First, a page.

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What's getting in the way of developer efficiency?
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Engineering teams are facing similar (and significant) challenges–regardless of their size or structure. And with the added economic pressure that every industry is feeling, development teams are all being asked to:
- Do more with less
- Improve performance across teams
- Focus on initiatives that help boost the bottom line
26 Million (<1%)
Software developers in the global labor pool of 3.32B
This is an EXTREMELY precious resource given how much of daily life is powered by software. And it’s only getting more precious because...
The global developer shortage is expected to increase from 1.4M to 4.0M by 2025
But being shorthanded isn’t the only barrier to developer efficiency. The REAL problem is a matter of team dynamic, process, and technology.
Scaling Developer Efficiency in 2023
Using metrics & automation to execute your R&D strategy in a down market
Too many meetings, too much context switching, and a lack of focus time are the biggest barriers to productivity, value delivery, and meeting stated goals. Developer efficiency suffers when developers are doing things OTHER than coding. Developer efficiency is high when developers are out of meetings, able to think and focus, and have better tools to automate processes. Regardless of size and structure, only an average 18% of teams are considered “healthy,” meaning well-defined roles, clear goals and strategies, coordination in and outside the team, and transparent data and decision making.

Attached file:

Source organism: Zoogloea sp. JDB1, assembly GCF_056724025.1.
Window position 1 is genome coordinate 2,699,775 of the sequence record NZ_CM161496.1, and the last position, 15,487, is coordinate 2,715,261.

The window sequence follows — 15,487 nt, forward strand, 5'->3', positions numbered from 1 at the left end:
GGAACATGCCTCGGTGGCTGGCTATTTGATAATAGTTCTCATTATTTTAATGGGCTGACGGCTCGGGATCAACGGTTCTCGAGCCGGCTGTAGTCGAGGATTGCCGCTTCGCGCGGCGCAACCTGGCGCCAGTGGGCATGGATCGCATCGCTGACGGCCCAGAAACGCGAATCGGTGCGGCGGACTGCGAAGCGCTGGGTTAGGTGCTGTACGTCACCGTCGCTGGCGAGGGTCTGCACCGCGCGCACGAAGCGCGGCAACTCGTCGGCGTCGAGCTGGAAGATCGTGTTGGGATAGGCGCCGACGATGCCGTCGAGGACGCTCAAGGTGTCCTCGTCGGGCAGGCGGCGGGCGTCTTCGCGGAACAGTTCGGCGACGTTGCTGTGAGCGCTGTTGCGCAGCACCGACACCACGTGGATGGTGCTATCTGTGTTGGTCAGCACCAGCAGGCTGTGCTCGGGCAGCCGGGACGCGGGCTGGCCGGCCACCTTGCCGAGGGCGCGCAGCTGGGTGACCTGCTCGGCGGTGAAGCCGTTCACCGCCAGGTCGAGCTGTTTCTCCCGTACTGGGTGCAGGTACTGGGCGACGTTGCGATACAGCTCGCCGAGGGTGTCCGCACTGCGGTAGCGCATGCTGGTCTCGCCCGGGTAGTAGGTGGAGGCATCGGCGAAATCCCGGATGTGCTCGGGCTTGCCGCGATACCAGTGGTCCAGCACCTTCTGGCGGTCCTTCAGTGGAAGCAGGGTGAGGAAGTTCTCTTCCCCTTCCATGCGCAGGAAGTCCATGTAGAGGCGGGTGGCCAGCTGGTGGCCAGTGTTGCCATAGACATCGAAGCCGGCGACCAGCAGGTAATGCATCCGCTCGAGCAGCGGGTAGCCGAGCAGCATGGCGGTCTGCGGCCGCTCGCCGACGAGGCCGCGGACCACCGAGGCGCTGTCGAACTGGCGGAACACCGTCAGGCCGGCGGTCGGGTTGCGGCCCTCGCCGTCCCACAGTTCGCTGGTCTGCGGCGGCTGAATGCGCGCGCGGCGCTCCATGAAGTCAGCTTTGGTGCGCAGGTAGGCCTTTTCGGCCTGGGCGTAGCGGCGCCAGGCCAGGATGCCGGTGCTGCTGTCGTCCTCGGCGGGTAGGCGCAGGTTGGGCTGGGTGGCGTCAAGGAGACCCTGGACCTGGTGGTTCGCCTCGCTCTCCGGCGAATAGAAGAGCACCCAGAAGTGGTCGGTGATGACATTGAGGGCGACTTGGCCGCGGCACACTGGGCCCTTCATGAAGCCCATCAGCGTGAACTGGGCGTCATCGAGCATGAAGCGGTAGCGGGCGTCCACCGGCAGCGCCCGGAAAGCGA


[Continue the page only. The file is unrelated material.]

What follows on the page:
Nearly ⅓ of an engineer’s time is spent in meetings
76% of engineering managers say focus time leads to more revenue
80% of engineering leaders believe focus time helps with project completion velocity
90% of leaders believe more focus time makes the team more productive
57% of respondents say their team “isn’t running as efficiently as it should”
Even with modern methodologies, tooling, and best practices for engineering, there are significant challenges to delivering value and being productive at work. 70% of DevOps teams release code continuously (at least daily), but there are a lot of hurdles to clear.
Nearly half of all teams practice DevOps
of teams use some kind of Agile framework
40% of devs spend ¼ to ½ of their time on toolchain integration (not building or optimizing features)
36% of teams cite rework, unplanned work, changes, unplanned problems as their biggest challenges
34% say they their main challenge is unclear direction and lack of visibility with what they’re building
23% say that they have unrealistic deadlines... further exacerbating the problem
Communication is the biggest productivity and value delivery barrier for scaling teams. A team of 3 has 3 possible communication paths. A team of 17 has 136.
The Development Process
Even without general engineering challenges or team collaboration inefficiencies, development teams still face a significant bottleneck in terms of efficiency: the development process itself. Here’s what’s getting in the way of moving work through the pipeline quickly and easily.
Cycle time doubles when PRs go from 100 lines of code to 200 lines of code
Half of all PRs are idle for 50% of their lifecycle
Without automation, PRs are picked up 50% slower - leading to longer cycles
Tech debt (from bad code quality & big PRs) wastes 23-42% of a developers time
Half of all teams have 1 member who does 60% of the reviews
Automation saves teams nearly 30 min of idle time per PR
The average cycle time for a given piece of work is 7 days
Teams with automation moved 130K more PRs through the pipeline over the last year
Solving these all-too-common problems
LinearB makes it easier for you to address these issues by providing development teams:
Visibility into pipelines
Insight into process bottlenecks
Data-backed OKR and goal setting
Automated workflows & PR routing
Simplified project investment reporting & alignment
Contextualized metrics like DORA, planning accuracy & more
Start Improving Developer Efficiency
With LinearB, your teams can focus on developing the next killer app and delivering more value—not spend their time stuck in meetings, delivering status updates, pinging colleagues for review requests, or toiling away in PM tools.